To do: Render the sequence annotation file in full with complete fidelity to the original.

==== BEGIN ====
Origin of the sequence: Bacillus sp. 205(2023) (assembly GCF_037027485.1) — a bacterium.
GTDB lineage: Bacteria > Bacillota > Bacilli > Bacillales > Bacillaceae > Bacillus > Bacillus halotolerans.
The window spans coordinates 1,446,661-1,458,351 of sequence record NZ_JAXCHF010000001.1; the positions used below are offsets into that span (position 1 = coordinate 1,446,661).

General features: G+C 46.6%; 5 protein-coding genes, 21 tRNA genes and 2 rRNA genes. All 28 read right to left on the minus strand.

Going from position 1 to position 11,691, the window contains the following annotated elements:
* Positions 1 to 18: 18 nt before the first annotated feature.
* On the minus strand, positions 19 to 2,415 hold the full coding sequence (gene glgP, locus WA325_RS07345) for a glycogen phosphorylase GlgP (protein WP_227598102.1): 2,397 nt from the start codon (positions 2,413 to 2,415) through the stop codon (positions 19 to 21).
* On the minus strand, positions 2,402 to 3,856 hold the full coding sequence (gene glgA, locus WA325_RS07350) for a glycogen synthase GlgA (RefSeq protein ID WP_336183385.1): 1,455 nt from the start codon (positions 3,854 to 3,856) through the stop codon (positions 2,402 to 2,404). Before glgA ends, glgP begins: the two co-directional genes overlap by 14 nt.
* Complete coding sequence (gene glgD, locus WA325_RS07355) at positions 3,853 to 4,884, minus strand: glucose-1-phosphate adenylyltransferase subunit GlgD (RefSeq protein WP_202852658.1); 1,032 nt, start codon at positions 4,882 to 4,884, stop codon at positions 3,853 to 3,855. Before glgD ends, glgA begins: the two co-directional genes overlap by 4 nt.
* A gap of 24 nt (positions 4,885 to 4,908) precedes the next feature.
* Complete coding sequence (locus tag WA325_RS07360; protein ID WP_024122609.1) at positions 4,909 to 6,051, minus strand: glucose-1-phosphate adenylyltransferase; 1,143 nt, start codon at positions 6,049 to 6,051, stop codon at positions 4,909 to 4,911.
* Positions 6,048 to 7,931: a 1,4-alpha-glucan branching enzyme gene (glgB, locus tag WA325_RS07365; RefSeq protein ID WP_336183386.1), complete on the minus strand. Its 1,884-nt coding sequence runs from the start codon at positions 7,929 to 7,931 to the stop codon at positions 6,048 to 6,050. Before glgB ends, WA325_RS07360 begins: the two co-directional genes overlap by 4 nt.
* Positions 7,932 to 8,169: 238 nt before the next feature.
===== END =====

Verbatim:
Origin of the sequence: Bacillus sp. 205(2023) (assembly GCF_037027485.1) — a bacterium.
GTDB lineage: Bacteria > Bacillota > Bacilli > Bacillales > Bacillaceae > Bacillus > Bacillus halotolerans.
The window spans coordinates 1,446,661-1,458,351 of sequence record NZ_JAXCHF010000001.1; the positions used below are offsets into that span (position 1 = coordinate 1,446,661).

General features: G+C 46.6%; 5 protein-coding genes, 21 tRNA genes and 2 rRNA genes. All 28 read right to left on the minus strand.

Going from position 1 to position 11,691, the window contains the following annotated elements:
* Positions 1 to 18: 18 nt before the first annotated feature.
* On the minus strand, positions 19 to 2,415 hold the full coding sequence (gene glgP, locus WA325_RS07345) for a glycogen phosphorylase GlgP (protein WP_227598102.1): 2,397 nt from the start codon (positions 2,413 to 2,415) through the stop codon (positions 19 to 21).
* On the minus strand, positions 2,402 to 3,856 hold the full coding sequence (gene glgA, locus WA325_RS07350) for a glycogen synthase GlgA (RefSeq protein ID WP_336183385.1): 1,455 nt from the start codon (positions 3,854 to 3,856) through the stop codon (positions 2,402 to 2,404). Before glgA ends, glgP begins: the two co-directional genes overlap by 14 nt.
* Complete coding sequence (gene glgD, locus WA325_RS07355) at positions 3,853 to 4,884, minus strand: glucose-1-phosphate adenylyltransferase subunit GlgD (RefSeq protein WP_202852658.1); 1,032 nt, start codon at positions 4,882 to 4,884, stop codon at positions 3,853 to 3,855. Before glgD ends, glgA begins: the two co-directional genes overlap by 4 nt.
* A gap of 24 nt (positions 4,885 to 4,908) precedes the next feature.
* Complete coding sequence (locus tag WA325_RS07360; protein ID WP_024122609.1) at positions 4,909 to 6,051, minus strand: glucose-1-phosphate adenylyltransferase; 1,143 nt, start codon at positions 6,049 to 6,051, stop codon at positions 4,909 to 4,911.
* Positions 6,048 to 7,931: a 1,4-alpha-glucan branching enzyme gene (glgB, locus tag WA325_RS07365; RefSeq protein ID WP_336183386.1), complete on the minus strand. Its 1,884-nt coding sequence runs from the start codon at positions 7,929 to 7,931 to the stop codon at positions 6,048 to 6,050. Before glgB ends, WA325_RS07360 begins: the two co-directional genes overlap by 4 nt.
* Positions 7,932 to 8,169: 238 nt before the next feature.